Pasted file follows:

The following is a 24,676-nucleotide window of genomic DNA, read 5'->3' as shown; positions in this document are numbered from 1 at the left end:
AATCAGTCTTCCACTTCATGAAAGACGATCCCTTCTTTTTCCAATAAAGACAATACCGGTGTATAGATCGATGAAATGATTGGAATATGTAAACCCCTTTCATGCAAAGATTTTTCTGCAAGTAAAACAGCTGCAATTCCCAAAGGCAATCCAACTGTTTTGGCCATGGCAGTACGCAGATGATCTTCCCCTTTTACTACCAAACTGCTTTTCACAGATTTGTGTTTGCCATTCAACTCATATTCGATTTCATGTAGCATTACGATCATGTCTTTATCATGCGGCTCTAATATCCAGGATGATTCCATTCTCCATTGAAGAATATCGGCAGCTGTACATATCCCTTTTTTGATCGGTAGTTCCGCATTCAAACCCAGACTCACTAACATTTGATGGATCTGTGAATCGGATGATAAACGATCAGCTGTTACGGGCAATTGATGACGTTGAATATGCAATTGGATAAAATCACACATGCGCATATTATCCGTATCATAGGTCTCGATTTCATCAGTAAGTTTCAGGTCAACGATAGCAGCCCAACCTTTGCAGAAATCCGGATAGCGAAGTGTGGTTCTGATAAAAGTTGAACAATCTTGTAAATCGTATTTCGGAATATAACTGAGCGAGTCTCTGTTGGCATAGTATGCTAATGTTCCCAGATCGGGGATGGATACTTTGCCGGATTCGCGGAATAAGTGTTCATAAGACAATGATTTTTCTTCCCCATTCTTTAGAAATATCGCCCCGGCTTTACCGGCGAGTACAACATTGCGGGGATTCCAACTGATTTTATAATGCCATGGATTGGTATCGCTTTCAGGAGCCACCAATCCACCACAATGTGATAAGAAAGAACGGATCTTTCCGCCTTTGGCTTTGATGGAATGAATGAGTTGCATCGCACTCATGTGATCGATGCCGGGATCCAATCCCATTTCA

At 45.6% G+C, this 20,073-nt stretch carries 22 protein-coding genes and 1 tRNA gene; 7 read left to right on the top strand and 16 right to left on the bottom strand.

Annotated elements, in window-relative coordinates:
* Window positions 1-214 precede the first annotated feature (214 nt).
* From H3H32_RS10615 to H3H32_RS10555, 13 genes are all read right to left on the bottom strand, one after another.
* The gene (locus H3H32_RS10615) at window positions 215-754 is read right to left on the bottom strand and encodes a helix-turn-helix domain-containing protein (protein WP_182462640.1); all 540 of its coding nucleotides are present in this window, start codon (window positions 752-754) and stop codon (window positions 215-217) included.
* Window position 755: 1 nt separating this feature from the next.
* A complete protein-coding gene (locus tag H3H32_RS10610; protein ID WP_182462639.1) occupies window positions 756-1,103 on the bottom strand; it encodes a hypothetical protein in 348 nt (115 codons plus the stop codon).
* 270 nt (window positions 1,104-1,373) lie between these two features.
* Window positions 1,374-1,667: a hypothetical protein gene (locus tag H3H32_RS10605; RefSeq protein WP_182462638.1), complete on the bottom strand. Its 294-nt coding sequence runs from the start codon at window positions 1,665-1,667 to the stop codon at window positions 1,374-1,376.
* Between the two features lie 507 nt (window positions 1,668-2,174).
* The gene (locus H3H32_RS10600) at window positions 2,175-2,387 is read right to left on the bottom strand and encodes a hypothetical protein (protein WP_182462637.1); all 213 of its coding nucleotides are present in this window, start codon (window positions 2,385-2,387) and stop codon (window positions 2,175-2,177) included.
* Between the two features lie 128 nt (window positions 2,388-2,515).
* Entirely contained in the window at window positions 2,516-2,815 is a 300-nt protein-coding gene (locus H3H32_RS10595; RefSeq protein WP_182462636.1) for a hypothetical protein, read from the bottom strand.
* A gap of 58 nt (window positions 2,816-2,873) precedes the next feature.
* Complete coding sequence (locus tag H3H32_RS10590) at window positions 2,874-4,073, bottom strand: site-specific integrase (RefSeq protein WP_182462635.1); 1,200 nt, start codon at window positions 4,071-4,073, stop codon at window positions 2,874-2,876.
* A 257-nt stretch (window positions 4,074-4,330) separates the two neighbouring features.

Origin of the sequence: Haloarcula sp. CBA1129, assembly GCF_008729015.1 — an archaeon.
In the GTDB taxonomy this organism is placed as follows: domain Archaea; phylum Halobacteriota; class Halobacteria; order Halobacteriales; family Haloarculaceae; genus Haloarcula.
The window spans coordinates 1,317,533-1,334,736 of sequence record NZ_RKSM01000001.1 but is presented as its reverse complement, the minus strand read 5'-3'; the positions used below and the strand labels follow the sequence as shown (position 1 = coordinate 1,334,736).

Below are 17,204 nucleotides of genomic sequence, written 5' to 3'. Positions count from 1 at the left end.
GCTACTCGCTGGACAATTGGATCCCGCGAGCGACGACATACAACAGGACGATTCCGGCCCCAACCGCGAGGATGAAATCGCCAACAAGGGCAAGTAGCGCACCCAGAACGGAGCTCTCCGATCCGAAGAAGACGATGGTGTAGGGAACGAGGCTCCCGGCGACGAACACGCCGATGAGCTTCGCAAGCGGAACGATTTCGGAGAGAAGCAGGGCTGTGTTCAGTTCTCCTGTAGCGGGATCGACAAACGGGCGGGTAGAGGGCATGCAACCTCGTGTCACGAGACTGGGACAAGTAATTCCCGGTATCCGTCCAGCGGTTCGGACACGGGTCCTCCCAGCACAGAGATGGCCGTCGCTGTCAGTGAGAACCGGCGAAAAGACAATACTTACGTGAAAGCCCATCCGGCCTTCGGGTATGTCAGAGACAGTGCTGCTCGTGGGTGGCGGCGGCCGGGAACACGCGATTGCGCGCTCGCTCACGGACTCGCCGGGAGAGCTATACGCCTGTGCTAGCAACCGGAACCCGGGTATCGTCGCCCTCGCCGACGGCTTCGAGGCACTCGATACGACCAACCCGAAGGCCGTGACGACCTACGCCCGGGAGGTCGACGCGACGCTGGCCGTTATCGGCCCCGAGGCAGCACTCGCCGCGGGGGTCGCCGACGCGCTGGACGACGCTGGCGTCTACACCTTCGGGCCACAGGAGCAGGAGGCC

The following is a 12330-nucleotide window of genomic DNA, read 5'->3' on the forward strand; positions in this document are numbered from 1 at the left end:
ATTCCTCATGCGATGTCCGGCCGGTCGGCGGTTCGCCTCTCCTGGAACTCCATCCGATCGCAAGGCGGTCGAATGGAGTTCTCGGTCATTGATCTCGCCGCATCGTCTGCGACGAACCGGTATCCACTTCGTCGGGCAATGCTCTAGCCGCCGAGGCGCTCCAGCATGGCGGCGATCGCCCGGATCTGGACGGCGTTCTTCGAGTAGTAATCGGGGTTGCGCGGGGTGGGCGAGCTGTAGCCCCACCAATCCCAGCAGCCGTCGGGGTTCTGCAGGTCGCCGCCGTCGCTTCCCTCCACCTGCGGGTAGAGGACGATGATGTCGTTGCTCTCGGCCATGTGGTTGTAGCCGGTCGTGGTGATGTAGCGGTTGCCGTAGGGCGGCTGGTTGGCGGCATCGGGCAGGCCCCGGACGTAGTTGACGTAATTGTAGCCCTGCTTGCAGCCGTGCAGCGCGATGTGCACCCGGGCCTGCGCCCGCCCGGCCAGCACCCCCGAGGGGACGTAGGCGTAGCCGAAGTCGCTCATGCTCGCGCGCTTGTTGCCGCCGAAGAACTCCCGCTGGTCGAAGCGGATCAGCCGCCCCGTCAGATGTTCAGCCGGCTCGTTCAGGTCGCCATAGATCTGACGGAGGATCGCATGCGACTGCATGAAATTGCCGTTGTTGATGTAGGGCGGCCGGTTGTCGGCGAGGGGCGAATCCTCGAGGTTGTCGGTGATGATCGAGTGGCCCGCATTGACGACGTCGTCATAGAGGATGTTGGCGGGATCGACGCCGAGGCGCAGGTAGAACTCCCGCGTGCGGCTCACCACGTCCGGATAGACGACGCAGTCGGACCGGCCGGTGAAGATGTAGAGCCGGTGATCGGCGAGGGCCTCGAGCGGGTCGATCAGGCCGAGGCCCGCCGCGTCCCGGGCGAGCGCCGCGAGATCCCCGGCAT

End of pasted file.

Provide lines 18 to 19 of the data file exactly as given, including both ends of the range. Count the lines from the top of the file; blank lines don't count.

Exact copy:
* A 257-nt stretch (window positions 4,074-4,330) separates the two neighbouring features.

Origin of the sequence: Haloarcula sp. CBA1129, assembly GCF_008729015.1 — an archaeon.